Turn Up That Noise

An eclectic survey of recent recordings.

Stephen Grimstead, Editor

Jaymz Bee and The Royal Jelly Orchestra, Cocktail: Shakin' And Stirred (BMG)

For starters: A routine cocktail-party topic of tiff and spat entails a spirited debate regarding gin-versus-vodka martinis. Each glorifier of his/her personal elixir will stand by it to the death -- which, in some sense, inevitably occurs later in the evening. However, when all is said and done, vodka martini drinkers retain no historical basis for their drink as the classic. Martini di Arma di Taggia -- an immigrant bartender working at New York's Knickerbocker Hotel in 1912 -- is purported to have invented the modern drink made with gin. Although gin drinks with vermouth had been around for some time, Taggia was probably the first to mix gin with dry (not sweet) vermouth, which, for true Martini imbibers, is what constitutes a Martini. It was not until the advent of James Bond in the '60s that the unheard-of concept of a "vodka martini" fogged the popular mind.

Related topic: Jaymz Bee and the Royal Jelly Orchestra have just released Cocktail: Shakin' And Stirred, a party mood-setter in the classic tradition of lounge. Canadian Bee, who fronted the jazz group from hell, Look People (during the '80s), has often been hired as a "party consultant," and will release a book this fall, Cocktail Parties For Dummies. On Shakin' And Stirred, he's joined by other artists of the cocktail scene to serve up musical hors d'oeuvres of covers (what else?!). Included are songs by Canadian entities such as Bachman Turner Overdrive, Loverboy, Bryan Adams, and Rush.

Following the lead of the now-veteran Combustible Edison, Jaymz Bee joins the party started so long ago by the likes of Martin Denny, Esquivel, and Les Baxter. But although great party fun, a final shake is missing from Jaymz Bee's cocktail. Some of the singing is less than polished, a couple of the arrangements could use more pizzazz, and a good many of the performances lack crispness. On the other hand, "Safety Dance" (Men Without Hats), "American Woman" (the Guess Who), and "You Oughta Know" (Alanis Morissette) are fabulous exceptions.

In the end: At your next groovin' cocktail party, perhaps it will come down to a matter of taste as to whether you grab that Walter Wanderly album or Jaymz Bee's new one. Keep in mind, though, that Bee is sponsored by Smirnoff Vodka -- and any true martini connoisseur knows where a "vodka martini" fits in the grand scheme of things. -- J. David Williams

Various Artists, Ultra-Lounge -- On The Rocks: Part One And Part Two (Capitol)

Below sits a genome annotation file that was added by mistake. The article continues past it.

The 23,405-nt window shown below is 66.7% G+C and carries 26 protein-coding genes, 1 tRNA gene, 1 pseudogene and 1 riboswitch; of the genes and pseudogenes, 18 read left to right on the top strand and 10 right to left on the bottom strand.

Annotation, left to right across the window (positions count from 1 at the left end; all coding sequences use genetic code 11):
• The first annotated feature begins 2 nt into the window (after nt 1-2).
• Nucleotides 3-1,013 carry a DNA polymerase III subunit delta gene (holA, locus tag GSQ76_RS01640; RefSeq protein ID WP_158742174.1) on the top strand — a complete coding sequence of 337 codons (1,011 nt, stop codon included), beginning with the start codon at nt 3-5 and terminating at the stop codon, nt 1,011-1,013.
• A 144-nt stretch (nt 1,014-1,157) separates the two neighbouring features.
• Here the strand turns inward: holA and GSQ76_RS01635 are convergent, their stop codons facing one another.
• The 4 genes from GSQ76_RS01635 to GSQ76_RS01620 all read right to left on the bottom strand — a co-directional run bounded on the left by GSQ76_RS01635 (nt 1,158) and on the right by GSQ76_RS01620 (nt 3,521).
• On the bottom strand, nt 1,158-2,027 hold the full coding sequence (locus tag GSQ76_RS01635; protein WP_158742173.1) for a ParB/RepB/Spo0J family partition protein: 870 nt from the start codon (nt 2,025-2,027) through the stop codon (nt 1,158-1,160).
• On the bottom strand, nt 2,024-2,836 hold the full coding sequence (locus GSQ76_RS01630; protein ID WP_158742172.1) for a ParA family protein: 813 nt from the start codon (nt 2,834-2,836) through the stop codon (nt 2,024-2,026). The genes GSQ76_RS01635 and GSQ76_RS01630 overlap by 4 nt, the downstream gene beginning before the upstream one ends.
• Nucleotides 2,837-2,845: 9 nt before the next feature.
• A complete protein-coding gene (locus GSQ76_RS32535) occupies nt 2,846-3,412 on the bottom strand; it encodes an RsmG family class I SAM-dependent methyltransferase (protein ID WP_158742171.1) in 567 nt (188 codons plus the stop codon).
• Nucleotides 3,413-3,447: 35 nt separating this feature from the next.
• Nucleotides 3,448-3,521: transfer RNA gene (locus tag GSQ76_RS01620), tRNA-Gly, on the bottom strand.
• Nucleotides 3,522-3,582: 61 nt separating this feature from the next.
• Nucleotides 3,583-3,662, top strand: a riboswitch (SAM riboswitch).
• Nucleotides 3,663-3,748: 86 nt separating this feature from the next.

Few entertainment companies are better at plundering their past for profit than Capitol Records. While decades-old albums by legendary artists like Frank Sinatra, the Beatles, and the Beach Boys continue to sell solidly in perpetuity, musicologist Brad Benedict dug deeper into the Capitol vaults and inadvertently unearthed some strange audio treasures. This search for new gold to mine led to the formation of Capitol's imaginative "Ultra-Lounge" reissue series, which in turn helped spearhead the recent "exotica" revival of pop culture and kitsch from the 1950s and '60s.

To date, Capitol has released a baker's dozen of expertly compiled, immensely entertaining "Ultra-Lounge" compact discs under Benedict's supervision, ranging from Mambo Fever to Organs In Orbit; from Cha-Cha De Amor to Christmas Cocktails. Two new volumes titled On The Rocks have appeared under the "Ultra-Lounge" imprint, but with a different twist -- the mysterious subtitle, "Distilled for Easy Listening." Further examination of the packaging would lead one to believe that On The Rocks is something of a joke that no one in their right mind would take seriously -- then-current rock and soul anthems performed by decidedly unhip relics of a previous era.

Yet, the real surprise is that these unlikely cover versions aren't misguided attempts at all -- the majority of them are eminently listenable and fresh-sounding to boot! Only a few painful posturings are present, with Mel Torme's smarmy soilings of "Games People Play" and "Happy Together," and the deplorable Mrs. Elva Miller's ravaging of "These Boots Are Made For Walkin'" from Part Two being the only notable offenders. You won't detect any soulless Muzak meanderings here -- in fact, today's bored listener may even find these vintage mutations more tasty than the "classic rock" originals, which have been overplayed until their tried-and-true grooves now sound flatulent and flabby.

Perhaps this disorienting out-of-time phenomenon can best be exhibited through the salacious interpretation of the Ohio Express' "Yummy Yummy Yummy" by the celebrated smoky chanteuse (and savory screen star) Julie London on Part Two. What was once considered innocent "bubblegum" in the hands of some squeaky-clean white boys is suddenly transformed into a perversely sensual come-on by the luscious Miss London. You'll never hear this song (nor any of the others deconstructed on On The Rocks) quite the same way again, and that should be considered recommendation enough for modern-day listeners who think they have truly "heard it all." -- David D. Duncan


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